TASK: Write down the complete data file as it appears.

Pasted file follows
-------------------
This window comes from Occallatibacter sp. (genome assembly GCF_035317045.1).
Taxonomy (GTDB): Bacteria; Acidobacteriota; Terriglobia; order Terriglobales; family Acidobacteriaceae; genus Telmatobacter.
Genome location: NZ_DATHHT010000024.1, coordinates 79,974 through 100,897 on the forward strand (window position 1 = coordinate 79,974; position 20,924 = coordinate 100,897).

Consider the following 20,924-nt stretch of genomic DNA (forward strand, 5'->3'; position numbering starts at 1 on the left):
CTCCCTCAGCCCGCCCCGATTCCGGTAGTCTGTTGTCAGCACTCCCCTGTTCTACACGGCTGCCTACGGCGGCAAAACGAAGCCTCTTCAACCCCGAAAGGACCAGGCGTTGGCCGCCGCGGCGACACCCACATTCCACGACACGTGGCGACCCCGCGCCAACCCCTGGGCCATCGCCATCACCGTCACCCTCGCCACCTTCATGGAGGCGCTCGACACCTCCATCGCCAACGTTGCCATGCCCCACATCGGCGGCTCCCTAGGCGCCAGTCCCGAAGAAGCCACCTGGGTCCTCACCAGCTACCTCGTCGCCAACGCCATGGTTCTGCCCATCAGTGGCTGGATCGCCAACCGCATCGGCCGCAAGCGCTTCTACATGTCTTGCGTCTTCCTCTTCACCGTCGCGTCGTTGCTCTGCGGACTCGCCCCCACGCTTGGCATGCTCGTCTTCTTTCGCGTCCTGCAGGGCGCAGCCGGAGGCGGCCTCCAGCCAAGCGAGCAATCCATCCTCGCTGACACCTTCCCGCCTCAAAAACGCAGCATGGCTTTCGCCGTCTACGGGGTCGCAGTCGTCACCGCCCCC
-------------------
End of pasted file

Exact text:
This window comes from Occallatibacter sp. (genome assembly GCF_035317045.1).
Taxonomy (GTDB): Bacteria; Acidobacteriota; Terriglobia; order Terriglobales; family Acidobacteriaceae; genus Telmatobacter.
Genome location: NZ_DATHHT010000024.1, coordinates 79,974 through 100,897 on the forward strand (window position 1 = coordinate 79,974; position 20,924 = coordinate 100,897).

Consider the following 20,924-nt stretch of genomic DNA (forward strand, 5'->3'; position numbering starts at 1 on the left):
CTCCCTCAGCCCGCCCCGATTCCGGTAGTCTGTTGTCAGCACTCCCCTGTTCTACACGGCTGCCTACGGCGGCAAAACGAAGCCTCTTCAACCCCGAAAGGACCAGGCGTTGGCCGCCGCGGCGACACCCACATTCCACGACACGTGGCGACCCCGCGCCAACCCCTGGGCCATCGCCATCACCGTCACCCTCGCCACCTTCATGGAGGCGCTCGACACCTCCATCGCCAACGTTGCCATGCCCCACATCGGCGGCTCCCTAGGCGCCAGTCCCGAAGAAGCCACCTGGGTCCTCACCAGCTACCTCGTCGCCAACGCCATGGTTCTGCCCATCAGTGGCTGGATCGCCAACCGCATCGGCCGCAAGCGCTTCTACATGTCTTGCGTCTTCCTCTTCACCGTCGCGTCGTTGCTCTGCGGACTCGCCCCCACGCTTGGCATGCTCGTCTTCTTTCGCGTCCTGCAGGGCGCAGCCGGAGGCGGCCTCCAGCCAAGCGAGCAATCCATCCTCGCTGACACCTTCCCGCCTCAAAAACGCAGCATGGCTTTCGCCGTCTACGGGGTCGCAGTCGTCACCGCCCCC